American Association for Cancer Research
15357163mct180573-sup-202557_3_supp_5603345_ptlhyg.pdf (1.08 MB)

Supplementary Data from Receptor Tyrosine Kinase Signaling Networks Define Sensitivity to ERBB Inhibition and Stratify Kras-Mutant Lung Cancers

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journal contribution
posted on 2023-04-03, 16:00 authored by Sarang S. Talwelkar, Ashwini S. Nagaraj, Jennifer R. Devlin, Annabrita Hemmes, Swapnil Potdar, Elina A. Kiss, Pipsa Saharinen, Kaisa Salmenkivi, Mikko I. Mäyränpää, Krister Wennerberg, Emmy W. Verschuren

Supplementary text and figures


Laboratory Animal Centre

FIMM Digital Microscopy and Molecular pathology unit

University of Helsinki

Integrative Life Science doctoral program

European Union's Seventh Framework Programme

Academy of Finland

Sigrid Juselius Foundation

Novo Nordisk Foundation

Orion-Farmos Foundation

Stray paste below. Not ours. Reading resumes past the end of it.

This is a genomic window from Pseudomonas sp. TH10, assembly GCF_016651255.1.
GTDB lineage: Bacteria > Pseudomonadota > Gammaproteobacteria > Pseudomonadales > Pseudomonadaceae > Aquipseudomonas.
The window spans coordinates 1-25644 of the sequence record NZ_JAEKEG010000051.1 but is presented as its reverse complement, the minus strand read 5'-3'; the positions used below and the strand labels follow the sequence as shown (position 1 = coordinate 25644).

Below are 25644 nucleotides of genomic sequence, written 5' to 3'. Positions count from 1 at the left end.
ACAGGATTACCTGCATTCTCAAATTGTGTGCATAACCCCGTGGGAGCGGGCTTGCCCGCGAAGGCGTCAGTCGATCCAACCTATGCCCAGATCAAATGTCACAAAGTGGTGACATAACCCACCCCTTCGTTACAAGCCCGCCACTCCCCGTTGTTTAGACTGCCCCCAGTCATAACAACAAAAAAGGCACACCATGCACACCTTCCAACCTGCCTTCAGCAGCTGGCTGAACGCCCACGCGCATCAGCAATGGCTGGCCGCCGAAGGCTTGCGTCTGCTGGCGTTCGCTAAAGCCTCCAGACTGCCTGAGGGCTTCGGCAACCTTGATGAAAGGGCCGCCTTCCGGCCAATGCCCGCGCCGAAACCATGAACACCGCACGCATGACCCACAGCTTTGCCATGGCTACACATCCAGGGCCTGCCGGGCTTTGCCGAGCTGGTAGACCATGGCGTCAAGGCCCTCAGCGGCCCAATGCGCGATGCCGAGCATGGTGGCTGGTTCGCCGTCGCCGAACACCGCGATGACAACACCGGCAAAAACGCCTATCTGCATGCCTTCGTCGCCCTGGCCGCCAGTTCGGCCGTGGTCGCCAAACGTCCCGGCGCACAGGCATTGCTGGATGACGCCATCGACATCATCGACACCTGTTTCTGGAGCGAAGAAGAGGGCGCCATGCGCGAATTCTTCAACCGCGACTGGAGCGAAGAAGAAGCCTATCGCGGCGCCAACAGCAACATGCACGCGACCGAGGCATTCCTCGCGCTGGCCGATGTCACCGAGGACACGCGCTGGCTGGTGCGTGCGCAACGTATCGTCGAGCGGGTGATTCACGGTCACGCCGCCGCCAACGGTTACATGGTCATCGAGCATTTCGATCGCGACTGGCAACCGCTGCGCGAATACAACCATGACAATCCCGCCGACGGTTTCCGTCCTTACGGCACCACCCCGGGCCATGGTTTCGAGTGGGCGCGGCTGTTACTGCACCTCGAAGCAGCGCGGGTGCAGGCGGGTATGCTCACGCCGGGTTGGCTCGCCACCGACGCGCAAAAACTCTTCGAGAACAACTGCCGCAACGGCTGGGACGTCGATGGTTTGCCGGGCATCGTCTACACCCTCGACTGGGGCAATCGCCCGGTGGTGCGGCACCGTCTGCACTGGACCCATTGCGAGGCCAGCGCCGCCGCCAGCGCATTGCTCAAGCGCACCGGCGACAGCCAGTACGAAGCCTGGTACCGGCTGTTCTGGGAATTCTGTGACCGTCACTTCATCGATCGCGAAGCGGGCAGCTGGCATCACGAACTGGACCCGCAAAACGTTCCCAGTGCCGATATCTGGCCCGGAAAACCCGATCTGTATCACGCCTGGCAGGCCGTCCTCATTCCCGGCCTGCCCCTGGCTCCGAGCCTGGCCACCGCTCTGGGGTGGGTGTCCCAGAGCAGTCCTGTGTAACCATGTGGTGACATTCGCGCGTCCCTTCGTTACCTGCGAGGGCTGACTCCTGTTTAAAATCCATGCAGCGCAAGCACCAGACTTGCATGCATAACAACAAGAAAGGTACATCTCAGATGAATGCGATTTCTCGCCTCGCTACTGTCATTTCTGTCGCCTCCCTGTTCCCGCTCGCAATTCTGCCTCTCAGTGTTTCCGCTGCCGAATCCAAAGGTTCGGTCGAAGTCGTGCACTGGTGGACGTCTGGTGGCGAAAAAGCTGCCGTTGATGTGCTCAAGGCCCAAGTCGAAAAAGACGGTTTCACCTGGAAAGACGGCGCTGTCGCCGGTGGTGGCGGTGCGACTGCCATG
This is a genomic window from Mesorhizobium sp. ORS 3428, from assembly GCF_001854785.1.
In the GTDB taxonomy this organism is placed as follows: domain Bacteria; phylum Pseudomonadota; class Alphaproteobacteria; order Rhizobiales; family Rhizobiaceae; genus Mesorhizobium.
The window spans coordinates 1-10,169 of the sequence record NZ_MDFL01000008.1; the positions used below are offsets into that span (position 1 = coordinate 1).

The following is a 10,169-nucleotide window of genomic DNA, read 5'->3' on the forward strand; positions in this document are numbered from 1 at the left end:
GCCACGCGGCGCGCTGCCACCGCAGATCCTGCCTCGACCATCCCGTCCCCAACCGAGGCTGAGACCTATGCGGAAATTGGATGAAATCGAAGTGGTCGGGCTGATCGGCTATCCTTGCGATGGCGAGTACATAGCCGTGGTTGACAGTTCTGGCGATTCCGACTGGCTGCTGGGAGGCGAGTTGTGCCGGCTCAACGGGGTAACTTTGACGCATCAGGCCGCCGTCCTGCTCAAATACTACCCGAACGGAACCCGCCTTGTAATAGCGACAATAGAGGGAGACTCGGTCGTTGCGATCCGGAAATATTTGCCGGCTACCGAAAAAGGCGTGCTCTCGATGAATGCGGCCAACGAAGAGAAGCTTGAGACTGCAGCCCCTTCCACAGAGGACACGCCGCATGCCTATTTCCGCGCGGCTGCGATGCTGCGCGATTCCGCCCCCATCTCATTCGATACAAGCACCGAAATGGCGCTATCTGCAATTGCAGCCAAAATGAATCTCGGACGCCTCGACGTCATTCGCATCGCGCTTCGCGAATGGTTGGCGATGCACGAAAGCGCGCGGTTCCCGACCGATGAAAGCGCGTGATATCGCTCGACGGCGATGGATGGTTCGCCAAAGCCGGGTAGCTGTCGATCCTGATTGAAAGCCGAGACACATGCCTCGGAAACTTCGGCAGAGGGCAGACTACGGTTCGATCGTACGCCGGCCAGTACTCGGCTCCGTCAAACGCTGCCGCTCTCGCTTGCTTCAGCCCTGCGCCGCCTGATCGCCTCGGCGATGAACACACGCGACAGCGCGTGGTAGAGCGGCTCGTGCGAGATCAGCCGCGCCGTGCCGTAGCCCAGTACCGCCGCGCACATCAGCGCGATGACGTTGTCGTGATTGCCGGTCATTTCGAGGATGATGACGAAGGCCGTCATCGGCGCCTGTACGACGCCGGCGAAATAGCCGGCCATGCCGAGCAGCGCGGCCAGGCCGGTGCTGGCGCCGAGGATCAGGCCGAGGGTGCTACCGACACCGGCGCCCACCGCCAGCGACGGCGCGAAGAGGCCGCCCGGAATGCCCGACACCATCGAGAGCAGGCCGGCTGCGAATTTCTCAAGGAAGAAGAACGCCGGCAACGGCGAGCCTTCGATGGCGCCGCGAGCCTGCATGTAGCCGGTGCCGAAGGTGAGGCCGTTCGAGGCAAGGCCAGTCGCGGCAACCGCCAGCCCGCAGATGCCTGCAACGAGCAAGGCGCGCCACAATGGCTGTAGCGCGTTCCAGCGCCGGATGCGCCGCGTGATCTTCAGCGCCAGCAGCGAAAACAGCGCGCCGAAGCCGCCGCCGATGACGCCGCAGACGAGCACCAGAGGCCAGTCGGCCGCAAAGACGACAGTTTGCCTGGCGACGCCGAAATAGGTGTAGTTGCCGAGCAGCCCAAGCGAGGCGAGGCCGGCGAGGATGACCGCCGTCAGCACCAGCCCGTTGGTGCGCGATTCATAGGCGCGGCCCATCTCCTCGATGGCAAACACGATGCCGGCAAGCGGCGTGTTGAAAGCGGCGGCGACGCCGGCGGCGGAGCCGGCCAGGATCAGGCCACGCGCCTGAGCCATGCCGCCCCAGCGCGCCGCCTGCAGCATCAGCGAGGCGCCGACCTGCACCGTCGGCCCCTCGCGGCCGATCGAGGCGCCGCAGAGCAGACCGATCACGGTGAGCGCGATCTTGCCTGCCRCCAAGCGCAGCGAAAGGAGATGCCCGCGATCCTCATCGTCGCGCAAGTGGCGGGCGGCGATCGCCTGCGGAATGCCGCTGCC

Most non–small cell lung cancers (NSCLC) contain nontargetable mutations, including KRAS, TP53, or STK11/LKB1 alterations. By coupling ex vivo drug sensitivity profiling with in vivo drug response studies, we aimed to identify drug vulnerabilities for these NSCLC subtypes. Primary adenosquamous carcinoma (ASC) or adenocarcinoma (AC) cultures were established from KrasG12D/+;Lkb1fl/fl (KL) tumors or AC cultures from KrasG12D/+;p53fl/fl (KP) tumors. Although p53-null cells readily propagated as conventional cultures, Lkb1-null cells required conditional reprograming for establishment. Drug response profiling revealed short-term response to MEK inhibition, yet long-term clonogenic assays demonstrated resistance, associated with sustained or adaptive activation of receptor tyrosine kinases (RTK): activation of ERBBs in KL cultures, or FGFR in AC cultures. Furthermore, pan-ERBB inhibition reduced the clonogenicity of KL cultures, which was exacerbated by combinatorial MEK inhibition, whereas combinatorial MEK and FGFR inhibition suppressed clonogenicity of AC cultures. Importantly, in vivo studies confirmed KL-selective sensitivity to pan-ERBB inhibition, which correlated with high ERBB ligand expression and activation of ERBB receptors, implying that ERBB network activity may serve as a predictive biomarker of drug response. Interestingly, in human NSCLCs, phosphorylation of EGFR or ERBB3 was frequently detected in ASCs and squamous cell carcinomas. We conclude that analysis of in situ ERBB signaling networks in conjunction with ex vivo drug response profiling and biochemical dissection of adaptive RTK activities may serve as a valid diagnostic approach to identify tumors sensitive to ERBB network inhibition.